Noam Maggor in the European Review of Books:
Saint Domingue was the crown jewel of the French empire in the Caribbean when its slaves rebelled in 1791. They formed the independent republic of Haiti in 1804, but the terms of the island’s separation from France was contested long thereafter, and French reconquest loomed. In 1825, in order to secure their sovereignty, the Haitians were forced (in the words of Charles X’s decree) « to compensate the former colonists who may claim an indemnity » for the human property that had been lost. The total sum of these reparations was 150 million golden francs, which the new Caribbean nation funded through a massive loan, paid back slowly over decades. Generations of Haitians – deep into the twentieth century – contributed a significant portion of their livelihood to support the descendants of those who had kidnapped their ancestors from Africa in the hundreds of thousands and forced them to labor under genocidal conditions.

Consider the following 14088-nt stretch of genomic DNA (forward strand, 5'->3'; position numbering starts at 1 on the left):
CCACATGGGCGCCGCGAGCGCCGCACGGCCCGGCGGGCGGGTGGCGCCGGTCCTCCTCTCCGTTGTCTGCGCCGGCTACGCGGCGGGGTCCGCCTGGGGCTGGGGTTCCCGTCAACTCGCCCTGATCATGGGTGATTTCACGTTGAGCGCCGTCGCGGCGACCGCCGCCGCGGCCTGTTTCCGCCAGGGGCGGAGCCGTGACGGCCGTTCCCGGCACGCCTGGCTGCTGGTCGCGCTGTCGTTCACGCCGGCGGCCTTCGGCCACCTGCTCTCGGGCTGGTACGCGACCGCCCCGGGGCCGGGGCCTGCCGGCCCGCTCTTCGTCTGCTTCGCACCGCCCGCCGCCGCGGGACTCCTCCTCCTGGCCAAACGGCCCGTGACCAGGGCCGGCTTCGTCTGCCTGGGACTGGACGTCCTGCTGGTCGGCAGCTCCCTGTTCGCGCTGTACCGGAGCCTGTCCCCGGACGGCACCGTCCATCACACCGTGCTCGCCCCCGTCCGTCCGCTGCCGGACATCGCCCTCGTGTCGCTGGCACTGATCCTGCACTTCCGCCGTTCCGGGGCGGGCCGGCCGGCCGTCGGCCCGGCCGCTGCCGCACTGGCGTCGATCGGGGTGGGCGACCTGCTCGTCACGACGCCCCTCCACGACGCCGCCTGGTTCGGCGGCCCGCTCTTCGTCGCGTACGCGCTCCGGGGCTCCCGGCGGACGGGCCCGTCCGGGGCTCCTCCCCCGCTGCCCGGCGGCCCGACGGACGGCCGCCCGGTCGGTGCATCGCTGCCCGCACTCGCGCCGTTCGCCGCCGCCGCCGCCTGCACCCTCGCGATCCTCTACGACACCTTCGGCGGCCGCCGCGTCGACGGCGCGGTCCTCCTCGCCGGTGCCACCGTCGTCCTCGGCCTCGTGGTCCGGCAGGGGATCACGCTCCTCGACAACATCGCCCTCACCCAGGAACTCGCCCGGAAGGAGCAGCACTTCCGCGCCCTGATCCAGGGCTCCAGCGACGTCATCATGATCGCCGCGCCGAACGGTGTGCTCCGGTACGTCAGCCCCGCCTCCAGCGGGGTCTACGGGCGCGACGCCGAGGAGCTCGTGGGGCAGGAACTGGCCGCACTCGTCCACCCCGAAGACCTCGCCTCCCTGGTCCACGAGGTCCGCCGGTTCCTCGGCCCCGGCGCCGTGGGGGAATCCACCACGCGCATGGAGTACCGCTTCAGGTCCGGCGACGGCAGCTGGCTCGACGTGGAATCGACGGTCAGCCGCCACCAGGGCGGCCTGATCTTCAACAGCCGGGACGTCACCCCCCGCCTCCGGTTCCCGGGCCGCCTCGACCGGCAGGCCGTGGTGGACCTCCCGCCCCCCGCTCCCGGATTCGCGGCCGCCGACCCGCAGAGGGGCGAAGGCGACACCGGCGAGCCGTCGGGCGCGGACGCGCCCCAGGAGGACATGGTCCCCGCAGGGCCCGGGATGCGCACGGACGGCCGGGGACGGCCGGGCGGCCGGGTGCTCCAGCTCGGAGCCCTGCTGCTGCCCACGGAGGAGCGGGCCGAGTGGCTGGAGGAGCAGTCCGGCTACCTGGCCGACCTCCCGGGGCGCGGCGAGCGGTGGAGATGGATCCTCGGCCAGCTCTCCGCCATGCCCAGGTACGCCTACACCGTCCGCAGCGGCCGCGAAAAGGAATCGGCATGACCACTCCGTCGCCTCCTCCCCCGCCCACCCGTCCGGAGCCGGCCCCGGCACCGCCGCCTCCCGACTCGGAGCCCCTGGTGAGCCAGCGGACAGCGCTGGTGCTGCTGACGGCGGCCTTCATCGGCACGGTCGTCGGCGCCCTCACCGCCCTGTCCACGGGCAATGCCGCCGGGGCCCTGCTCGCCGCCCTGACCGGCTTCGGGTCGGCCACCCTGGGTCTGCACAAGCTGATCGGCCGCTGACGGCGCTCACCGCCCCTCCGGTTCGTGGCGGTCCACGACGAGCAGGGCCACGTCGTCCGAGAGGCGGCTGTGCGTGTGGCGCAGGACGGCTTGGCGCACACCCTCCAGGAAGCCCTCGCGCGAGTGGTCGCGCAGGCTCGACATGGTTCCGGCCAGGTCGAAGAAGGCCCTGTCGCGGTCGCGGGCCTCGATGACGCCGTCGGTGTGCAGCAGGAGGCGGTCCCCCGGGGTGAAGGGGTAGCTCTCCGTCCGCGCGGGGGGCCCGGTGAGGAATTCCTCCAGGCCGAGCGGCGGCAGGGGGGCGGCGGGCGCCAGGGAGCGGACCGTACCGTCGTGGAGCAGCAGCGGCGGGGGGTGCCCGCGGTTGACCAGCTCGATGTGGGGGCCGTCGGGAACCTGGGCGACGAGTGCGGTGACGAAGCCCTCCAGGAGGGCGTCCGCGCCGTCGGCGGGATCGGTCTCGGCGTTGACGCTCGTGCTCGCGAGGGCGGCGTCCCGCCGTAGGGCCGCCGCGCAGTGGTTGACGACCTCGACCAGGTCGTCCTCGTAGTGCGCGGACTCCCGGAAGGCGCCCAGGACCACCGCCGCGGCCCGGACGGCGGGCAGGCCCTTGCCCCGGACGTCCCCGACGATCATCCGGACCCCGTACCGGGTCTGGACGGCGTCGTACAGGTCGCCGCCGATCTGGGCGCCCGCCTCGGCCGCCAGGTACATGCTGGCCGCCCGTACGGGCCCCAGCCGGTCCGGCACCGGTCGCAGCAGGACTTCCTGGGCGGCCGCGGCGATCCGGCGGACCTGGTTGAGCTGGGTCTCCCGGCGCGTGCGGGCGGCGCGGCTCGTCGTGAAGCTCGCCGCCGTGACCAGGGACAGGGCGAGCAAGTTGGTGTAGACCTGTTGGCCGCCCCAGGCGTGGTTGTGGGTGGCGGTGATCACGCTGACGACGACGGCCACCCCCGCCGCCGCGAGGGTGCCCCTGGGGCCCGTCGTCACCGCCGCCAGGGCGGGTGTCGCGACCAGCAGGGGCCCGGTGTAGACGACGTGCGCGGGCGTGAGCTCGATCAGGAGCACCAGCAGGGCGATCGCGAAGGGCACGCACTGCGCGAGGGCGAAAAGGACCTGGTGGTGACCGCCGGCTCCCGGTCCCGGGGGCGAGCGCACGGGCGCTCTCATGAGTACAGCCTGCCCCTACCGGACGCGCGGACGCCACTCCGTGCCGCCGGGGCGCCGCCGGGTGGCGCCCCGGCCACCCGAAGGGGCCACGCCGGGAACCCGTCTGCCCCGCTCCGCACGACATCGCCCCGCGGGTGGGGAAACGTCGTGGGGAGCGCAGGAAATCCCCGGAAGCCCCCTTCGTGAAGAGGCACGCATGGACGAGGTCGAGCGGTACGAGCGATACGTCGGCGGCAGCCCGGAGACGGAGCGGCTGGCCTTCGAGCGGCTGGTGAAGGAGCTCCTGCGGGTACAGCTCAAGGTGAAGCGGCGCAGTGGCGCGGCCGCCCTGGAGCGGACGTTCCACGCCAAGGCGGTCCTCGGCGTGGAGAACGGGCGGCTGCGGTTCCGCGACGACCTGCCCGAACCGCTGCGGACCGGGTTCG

The French aristocrat and intellectual Alexis De Tocqueville is best remembered for his prophetic insights into American democracy, but in 1843 he turned his attention to Haiti. When the indemnity arrangement was again debated in France, Tocqueville declared his unqualified support for the deal, calling it « fair to all participating parties. » Not only would it compensate slaveholders for their lost property, he argued, and restore the social order that had been badly undermined by the rebellion.